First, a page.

The deer population in Canada’s western regions has come under threat of a strange, debilitating and highly communicable infection that is spreading like wildfire.
The epidemic chronic wasting disease (CWD) is raging among the deer population in the prairies and parklands and is a concern in two Canadian provinces, Alberta and Saskatchewan, the VICE World News reported.
Why ‘zombie’ disease?
When a deer is infected by CWD, it may lose the fear of humans and other predators. They may show some other symptoms like drooling, poor coordination, stumbling, depression, paralysis and behaviour changes. As a result of these outward symptoms, people often refer to CWD as ‘zombie disease,’ a name apt in this case as the illness can be transmitted through animal-to-animal contact.
Onset and spread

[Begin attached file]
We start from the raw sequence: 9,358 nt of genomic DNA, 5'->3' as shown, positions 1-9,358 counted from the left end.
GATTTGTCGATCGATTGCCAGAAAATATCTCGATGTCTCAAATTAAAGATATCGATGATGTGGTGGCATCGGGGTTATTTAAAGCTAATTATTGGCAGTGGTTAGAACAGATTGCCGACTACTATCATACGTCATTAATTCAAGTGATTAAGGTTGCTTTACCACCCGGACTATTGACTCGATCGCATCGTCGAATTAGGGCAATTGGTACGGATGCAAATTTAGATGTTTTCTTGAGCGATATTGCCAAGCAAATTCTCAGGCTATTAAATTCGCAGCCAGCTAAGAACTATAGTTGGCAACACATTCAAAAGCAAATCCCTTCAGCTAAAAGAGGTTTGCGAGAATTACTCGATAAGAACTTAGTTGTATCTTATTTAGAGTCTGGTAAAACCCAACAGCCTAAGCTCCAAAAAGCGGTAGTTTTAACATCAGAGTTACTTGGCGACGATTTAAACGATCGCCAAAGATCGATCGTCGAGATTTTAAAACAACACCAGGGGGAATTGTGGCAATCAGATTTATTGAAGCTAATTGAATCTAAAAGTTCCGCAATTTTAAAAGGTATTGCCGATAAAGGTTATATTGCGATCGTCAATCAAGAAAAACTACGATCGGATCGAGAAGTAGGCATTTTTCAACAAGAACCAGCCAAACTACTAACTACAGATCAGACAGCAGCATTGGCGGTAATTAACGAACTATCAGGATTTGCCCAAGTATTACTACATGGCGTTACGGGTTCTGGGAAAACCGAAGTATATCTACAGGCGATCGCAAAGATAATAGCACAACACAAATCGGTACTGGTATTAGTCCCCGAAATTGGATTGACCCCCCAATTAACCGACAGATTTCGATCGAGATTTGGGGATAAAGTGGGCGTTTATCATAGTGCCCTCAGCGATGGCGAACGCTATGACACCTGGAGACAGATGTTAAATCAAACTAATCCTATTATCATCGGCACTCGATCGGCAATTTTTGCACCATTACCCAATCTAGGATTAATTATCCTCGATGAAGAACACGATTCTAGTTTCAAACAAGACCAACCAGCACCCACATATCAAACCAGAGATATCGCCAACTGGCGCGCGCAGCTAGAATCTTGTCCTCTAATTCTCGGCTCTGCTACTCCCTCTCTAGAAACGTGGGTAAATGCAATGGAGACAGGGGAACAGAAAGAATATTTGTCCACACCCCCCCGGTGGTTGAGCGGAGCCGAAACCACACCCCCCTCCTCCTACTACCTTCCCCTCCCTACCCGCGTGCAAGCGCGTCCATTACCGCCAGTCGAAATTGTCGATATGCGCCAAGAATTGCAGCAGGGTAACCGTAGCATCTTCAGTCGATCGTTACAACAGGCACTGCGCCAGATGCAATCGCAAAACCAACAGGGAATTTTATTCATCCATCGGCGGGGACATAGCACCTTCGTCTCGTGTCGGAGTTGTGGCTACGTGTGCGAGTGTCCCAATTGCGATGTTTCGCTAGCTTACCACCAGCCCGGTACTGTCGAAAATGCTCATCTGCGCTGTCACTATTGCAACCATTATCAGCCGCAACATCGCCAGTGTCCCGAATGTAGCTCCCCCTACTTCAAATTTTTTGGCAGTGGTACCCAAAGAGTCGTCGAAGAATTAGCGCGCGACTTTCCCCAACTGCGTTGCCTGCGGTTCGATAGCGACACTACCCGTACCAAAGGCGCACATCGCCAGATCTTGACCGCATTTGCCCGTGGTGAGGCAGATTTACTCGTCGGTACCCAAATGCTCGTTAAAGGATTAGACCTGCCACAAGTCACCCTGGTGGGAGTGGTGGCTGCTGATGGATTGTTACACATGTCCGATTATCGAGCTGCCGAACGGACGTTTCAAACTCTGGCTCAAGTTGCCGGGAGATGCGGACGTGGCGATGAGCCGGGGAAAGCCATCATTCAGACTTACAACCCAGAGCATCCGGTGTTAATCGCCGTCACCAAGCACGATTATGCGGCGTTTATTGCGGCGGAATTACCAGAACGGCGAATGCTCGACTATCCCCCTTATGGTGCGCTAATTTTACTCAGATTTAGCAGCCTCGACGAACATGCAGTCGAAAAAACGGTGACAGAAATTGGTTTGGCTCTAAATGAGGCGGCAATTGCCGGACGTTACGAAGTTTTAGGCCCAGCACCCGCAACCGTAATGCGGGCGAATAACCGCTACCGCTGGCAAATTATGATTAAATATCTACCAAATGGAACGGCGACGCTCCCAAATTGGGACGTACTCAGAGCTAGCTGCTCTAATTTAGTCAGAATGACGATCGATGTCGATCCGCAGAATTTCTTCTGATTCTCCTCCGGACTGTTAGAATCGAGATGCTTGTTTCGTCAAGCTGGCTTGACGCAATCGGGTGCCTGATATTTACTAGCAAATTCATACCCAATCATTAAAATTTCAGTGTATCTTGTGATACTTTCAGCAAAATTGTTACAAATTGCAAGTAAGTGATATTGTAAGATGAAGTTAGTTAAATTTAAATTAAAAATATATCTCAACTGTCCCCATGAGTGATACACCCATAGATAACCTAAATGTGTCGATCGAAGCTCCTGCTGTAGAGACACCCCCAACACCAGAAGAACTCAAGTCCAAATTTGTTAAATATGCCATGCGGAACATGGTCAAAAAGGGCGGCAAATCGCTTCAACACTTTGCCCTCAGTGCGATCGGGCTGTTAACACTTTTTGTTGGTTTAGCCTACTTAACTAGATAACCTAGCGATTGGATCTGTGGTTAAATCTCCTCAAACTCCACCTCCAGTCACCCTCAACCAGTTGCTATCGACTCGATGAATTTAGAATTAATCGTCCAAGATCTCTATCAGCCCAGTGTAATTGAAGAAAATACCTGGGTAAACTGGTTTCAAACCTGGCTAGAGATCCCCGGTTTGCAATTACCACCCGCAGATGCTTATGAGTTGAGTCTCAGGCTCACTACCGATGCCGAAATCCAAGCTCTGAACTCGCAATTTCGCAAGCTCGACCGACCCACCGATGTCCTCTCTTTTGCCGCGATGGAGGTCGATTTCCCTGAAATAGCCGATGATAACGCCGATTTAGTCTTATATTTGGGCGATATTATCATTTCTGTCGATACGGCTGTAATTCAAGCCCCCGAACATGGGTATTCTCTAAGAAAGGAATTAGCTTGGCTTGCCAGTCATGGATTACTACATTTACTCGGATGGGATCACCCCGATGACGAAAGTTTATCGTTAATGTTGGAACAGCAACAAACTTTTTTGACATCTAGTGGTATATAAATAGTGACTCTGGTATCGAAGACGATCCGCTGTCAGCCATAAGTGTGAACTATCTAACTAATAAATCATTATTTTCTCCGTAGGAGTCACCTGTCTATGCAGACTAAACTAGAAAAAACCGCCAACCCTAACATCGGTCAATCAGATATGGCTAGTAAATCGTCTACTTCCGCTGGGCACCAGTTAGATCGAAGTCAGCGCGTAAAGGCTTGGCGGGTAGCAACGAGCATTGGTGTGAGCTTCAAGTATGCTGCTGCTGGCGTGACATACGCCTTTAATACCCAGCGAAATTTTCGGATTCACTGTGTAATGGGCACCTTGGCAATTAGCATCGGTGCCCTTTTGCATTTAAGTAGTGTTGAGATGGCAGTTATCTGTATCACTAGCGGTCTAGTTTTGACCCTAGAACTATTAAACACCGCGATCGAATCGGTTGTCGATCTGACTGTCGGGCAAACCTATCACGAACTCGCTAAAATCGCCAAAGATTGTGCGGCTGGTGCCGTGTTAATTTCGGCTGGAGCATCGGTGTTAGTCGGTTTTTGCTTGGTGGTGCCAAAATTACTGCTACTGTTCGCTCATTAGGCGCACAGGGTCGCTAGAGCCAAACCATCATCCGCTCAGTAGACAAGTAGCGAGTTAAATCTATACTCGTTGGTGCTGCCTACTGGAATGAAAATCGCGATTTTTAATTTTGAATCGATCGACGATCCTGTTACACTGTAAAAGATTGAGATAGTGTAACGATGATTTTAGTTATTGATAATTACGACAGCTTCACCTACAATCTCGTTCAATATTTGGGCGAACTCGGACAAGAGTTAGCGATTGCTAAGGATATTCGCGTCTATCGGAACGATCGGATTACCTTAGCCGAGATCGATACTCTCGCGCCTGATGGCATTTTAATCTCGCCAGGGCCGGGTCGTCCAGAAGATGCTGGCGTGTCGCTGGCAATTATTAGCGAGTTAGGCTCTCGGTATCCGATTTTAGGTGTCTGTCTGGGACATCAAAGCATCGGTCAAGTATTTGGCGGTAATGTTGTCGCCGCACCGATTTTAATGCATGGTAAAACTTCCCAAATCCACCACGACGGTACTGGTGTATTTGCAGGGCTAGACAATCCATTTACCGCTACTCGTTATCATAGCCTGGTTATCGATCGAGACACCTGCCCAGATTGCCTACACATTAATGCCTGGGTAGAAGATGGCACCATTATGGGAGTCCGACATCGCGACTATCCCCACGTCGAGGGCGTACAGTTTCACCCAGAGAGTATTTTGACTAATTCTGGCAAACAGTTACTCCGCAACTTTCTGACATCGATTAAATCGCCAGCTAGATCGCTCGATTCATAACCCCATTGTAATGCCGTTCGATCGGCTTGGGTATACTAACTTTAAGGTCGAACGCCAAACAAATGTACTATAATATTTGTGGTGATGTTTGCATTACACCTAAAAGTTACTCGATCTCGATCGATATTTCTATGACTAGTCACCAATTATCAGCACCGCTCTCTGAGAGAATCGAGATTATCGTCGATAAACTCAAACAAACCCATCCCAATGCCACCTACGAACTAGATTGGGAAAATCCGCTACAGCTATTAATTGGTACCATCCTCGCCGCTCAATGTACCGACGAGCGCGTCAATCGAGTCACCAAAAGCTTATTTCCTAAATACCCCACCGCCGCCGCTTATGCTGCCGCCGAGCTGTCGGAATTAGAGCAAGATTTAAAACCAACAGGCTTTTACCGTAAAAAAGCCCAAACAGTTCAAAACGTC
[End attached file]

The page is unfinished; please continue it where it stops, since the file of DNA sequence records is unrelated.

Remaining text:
The disease was first detected in a captie deer at a research facility in the US in the late 1960s. It later spread in the wild populations in Colorado, Wisconsin, Nebraska, Oklahoma, Kansas, South Dakota, Minnesota and Montana, the report said. In Canada, the disease was first found in 1996 in an elk farm in Saskatchewan. It then spread into the wild population.
Are humans at risk?
According to the CDC, humans can acquire the disease if they consume an infected deer or elk. Hunters are particularly vulnerable to the disease as the infection may enter their body due to improper handling of the carcass. They may even get infected by consuming deer meat.